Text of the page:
Stacy explains that babies aged two and younger need an average of 13 hours of sleep a day – one to three hours during the day and 10 to 12 hours at night.
And if you’re tempted to let him sleep more in the day so that he can spend time with you in the evening, don’t. “It compromises the amount of sleep he gets at night and interferes with his biological clock,” she says.
(Also read: Toddler won’t nap: how to adjust sleep time)
Baby play myth #7: My baby is anti-social! He doesn’t want to play with his peers
There are three important stages of play – solitary play (the child plays by himself), parallel play (he plays in the presence of another kid, but not together) and interactive play (he plays with others).
Until he turns three or four, Junior will not necessarily interact with his peers, but he will play alongside with them. However, it’s still worth organising play dates with other babies.
“Kids learn a lot through observation and playing next to one another,” notes Carrie from Fisher-Price. But if he still doesn’t interact with his peers by the time he’s four, it could be a sign of developmental issues that should be discussed with a paediatrician. Your kid might also prefer to cling on to you than join his peers because he is afraid of separation, adds Stacy from Brighton Montessori.
(Also read: 10 social skills to teach your toddler)
Baby play myth #8: Finger painting? Too messy! My little Picasso can unleash his imagination on the iPad using a doodle app instead
“Electronic gadgets cannot replace real-life experiences and should not be a substitute for hands-on play,” says Stacy. “Babies need to be exposed to different materials and tools, so they can work on their gross and fine motor skills”.
When your tot uses a pair of child-friendly scissors, for instance, he is strengthening his finger muscles and developing his coordination as he opens and closes it, explains Carrie.
Likewise, don’t swop board books for e-books. “The occasional use of e-books is fine, but it is critical that infants experience the sensation of turning pages and learn how a book should be opened and read from left to right. These inputs are crucial for brain development and future reading skills,” says Stacy.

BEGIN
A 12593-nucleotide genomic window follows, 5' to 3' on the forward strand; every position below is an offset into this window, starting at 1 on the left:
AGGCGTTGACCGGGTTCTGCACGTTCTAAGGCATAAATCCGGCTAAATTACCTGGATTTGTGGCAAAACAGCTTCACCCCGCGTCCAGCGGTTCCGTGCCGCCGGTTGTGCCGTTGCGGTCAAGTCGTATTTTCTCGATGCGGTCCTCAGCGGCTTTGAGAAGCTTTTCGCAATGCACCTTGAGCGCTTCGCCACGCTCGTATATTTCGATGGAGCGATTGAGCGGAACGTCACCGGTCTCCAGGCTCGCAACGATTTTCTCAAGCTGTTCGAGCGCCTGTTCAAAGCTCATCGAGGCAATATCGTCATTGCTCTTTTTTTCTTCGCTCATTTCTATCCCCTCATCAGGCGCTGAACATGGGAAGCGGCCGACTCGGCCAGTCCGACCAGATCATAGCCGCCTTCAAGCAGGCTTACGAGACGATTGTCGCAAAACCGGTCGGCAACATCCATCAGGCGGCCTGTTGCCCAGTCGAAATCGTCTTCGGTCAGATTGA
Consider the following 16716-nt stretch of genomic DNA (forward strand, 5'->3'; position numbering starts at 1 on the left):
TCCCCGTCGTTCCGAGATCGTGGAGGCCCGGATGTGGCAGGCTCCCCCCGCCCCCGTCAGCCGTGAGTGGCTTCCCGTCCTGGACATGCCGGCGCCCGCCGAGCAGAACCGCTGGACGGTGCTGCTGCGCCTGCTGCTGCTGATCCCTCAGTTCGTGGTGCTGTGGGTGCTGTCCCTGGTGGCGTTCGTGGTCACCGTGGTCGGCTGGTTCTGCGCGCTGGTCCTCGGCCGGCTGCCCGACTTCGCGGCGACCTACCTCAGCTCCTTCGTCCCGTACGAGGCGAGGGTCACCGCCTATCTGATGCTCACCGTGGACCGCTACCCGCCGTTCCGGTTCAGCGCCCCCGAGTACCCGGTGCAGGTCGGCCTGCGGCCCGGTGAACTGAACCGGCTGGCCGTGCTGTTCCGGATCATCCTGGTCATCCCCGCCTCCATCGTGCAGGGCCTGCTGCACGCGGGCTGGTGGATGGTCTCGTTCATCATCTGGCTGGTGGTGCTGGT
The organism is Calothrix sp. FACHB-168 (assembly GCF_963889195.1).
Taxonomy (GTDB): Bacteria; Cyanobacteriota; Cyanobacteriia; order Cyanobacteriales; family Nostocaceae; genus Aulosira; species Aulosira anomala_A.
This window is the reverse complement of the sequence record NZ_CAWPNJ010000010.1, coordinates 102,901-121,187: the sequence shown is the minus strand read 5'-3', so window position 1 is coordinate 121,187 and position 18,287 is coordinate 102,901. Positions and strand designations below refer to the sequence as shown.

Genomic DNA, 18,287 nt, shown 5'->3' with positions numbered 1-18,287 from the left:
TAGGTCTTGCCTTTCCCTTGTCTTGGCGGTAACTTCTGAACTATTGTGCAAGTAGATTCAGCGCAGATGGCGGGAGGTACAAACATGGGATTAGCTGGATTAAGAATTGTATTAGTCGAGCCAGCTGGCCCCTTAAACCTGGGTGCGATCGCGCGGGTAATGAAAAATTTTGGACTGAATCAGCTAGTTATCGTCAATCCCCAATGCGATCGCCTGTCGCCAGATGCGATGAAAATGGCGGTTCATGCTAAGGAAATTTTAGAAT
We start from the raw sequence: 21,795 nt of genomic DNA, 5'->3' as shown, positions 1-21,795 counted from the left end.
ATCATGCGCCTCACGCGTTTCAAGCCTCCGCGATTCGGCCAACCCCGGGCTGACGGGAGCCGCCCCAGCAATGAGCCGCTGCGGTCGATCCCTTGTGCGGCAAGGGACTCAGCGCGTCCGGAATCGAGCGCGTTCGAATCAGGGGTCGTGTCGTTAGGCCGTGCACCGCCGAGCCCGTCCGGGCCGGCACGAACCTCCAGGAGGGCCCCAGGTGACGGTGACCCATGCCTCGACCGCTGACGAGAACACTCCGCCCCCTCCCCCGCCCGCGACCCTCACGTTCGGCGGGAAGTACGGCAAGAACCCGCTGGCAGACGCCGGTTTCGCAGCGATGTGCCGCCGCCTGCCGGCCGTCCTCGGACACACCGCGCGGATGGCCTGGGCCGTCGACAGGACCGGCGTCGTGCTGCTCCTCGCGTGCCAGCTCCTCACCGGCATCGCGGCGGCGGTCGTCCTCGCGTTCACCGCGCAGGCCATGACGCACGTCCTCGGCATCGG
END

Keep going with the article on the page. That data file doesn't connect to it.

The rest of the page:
She recommends getting large illustrated books with minimal text for younger babies. As for toddlers, choose books with many repetitive words, so they can learn and recall information.
Remember that kids below two years of age shouldn’t have screen time at all, says Carrie. “Spending too much time on electronic devices may make it harder for them to adapt to the normal ‘slower’ pace of life.”
(Also read: Toddler doesn’t like reading: 5 tips for parents)
Baby play myth #9: My little darling behaved badly at his playgroup? No big deal – he’s just a baby.
It’s important that you enforce basic rules, such as no snatching or throwing of toys during play. “It can’t be a free-for-all where children are allowed to treat peers negatively or aren’t required to clean up after themselves,” Carrie explains.
Failing to introduce etiquette and discipline can set a precedent for his future behaviour. “As he grows older, he adopts the same behavioural patterns, which may not always be ideal,” Stacy adds.
Baby play myth #10: The more toys, the merrier!
Having many playthings does not mean your baby will have a great time. “Nothing can make up for your loving interaction,” says Carrie. “Toys are a catalyst for meaningful development. But the benefit isn’t in the toy; it’s in the way a mum, dad or other loved ones interacts with him while playing with it.”
Make sure you select age-appropriate toys so he can get the most out of it as well, Stacy says.